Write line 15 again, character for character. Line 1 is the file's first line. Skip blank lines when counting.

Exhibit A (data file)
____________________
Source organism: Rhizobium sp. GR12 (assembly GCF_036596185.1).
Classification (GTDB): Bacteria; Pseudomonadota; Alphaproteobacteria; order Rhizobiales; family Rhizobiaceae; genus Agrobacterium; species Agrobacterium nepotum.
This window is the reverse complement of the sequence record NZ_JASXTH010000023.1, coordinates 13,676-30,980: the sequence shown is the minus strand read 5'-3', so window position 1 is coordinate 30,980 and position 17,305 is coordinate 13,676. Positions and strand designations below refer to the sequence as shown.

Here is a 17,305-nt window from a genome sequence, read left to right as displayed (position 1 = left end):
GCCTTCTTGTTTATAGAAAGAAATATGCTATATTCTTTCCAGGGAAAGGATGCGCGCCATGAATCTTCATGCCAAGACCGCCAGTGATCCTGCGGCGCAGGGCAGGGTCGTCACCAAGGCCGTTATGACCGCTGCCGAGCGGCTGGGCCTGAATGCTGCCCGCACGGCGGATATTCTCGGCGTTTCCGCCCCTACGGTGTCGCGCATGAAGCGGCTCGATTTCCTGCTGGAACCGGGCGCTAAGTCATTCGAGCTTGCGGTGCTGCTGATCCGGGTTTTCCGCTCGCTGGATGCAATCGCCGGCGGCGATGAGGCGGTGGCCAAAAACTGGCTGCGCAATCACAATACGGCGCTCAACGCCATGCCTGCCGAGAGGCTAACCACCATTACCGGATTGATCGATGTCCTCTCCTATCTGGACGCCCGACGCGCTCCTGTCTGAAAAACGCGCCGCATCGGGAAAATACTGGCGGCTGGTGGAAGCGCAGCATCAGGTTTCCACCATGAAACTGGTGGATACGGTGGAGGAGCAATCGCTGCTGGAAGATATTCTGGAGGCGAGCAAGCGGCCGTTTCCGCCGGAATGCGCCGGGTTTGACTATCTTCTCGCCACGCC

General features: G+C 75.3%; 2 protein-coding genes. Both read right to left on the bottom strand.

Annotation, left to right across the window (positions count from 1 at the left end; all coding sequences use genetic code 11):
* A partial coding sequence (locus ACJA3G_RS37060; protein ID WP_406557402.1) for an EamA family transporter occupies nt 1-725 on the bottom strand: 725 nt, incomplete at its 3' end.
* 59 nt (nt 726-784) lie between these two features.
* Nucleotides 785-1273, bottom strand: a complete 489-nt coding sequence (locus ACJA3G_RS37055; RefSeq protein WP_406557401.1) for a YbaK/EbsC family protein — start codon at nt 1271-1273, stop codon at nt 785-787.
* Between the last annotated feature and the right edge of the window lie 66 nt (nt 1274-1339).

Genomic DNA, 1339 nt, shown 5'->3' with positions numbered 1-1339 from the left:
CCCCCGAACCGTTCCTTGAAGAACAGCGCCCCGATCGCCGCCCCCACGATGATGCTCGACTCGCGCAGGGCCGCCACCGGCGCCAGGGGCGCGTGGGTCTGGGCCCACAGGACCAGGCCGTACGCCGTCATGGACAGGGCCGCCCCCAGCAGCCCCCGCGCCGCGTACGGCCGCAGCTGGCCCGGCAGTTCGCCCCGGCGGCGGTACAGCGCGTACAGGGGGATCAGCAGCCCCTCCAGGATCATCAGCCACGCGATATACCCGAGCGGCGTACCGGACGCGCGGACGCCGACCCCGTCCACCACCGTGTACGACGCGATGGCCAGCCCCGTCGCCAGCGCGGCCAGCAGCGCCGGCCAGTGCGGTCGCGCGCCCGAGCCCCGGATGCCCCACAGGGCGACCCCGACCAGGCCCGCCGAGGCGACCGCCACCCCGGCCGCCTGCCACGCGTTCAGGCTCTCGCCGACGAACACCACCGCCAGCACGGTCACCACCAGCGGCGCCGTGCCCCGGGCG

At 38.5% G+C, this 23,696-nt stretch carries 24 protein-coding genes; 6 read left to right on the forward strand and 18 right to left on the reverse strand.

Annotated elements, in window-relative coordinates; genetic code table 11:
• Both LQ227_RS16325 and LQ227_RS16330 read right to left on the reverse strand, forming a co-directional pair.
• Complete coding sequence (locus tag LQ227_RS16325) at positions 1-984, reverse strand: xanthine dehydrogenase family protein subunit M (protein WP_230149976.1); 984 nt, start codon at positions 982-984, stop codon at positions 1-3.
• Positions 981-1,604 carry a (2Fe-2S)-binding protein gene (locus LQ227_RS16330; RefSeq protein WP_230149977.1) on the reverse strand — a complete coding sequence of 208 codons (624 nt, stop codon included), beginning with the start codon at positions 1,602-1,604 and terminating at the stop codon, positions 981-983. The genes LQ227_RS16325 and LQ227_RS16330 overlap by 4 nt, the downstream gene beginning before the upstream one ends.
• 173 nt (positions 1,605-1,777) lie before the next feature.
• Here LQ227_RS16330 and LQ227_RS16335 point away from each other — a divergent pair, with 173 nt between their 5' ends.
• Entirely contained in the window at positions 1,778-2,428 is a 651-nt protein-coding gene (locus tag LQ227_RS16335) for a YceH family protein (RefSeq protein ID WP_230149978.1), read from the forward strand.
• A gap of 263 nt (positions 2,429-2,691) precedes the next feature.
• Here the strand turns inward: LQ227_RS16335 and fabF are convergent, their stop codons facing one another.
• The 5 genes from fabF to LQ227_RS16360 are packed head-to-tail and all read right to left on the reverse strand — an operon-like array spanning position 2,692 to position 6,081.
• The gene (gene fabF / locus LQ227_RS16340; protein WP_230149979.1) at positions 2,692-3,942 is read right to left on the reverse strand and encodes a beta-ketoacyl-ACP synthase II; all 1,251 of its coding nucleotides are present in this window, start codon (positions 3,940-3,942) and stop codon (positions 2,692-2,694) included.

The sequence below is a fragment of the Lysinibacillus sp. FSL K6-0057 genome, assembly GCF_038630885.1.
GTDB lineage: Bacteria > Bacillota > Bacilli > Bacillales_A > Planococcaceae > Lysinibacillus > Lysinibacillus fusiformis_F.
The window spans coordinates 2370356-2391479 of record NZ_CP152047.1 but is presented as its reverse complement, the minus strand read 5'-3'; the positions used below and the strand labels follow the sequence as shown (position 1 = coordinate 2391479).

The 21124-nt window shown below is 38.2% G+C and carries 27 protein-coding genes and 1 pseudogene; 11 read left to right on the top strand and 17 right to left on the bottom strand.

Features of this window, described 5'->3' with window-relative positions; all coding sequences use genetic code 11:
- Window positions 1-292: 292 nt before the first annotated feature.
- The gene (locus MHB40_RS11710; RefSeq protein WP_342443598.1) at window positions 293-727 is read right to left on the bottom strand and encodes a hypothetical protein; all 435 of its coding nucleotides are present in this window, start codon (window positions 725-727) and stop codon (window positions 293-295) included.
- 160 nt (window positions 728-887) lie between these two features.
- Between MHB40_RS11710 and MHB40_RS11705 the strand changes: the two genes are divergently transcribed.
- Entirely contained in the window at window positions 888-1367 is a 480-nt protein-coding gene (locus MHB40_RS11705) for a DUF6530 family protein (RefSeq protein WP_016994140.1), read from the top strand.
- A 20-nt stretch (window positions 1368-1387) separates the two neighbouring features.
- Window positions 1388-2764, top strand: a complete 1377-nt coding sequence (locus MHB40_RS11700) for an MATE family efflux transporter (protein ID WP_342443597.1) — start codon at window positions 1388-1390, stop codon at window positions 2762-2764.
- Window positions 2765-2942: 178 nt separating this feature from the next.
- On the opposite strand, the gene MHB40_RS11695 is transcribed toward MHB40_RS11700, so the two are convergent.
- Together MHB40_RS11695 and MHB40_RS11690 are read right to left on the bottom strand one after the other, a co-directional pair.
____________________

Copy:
Annotated elements, in window-relative coordinates; genetic code table 11: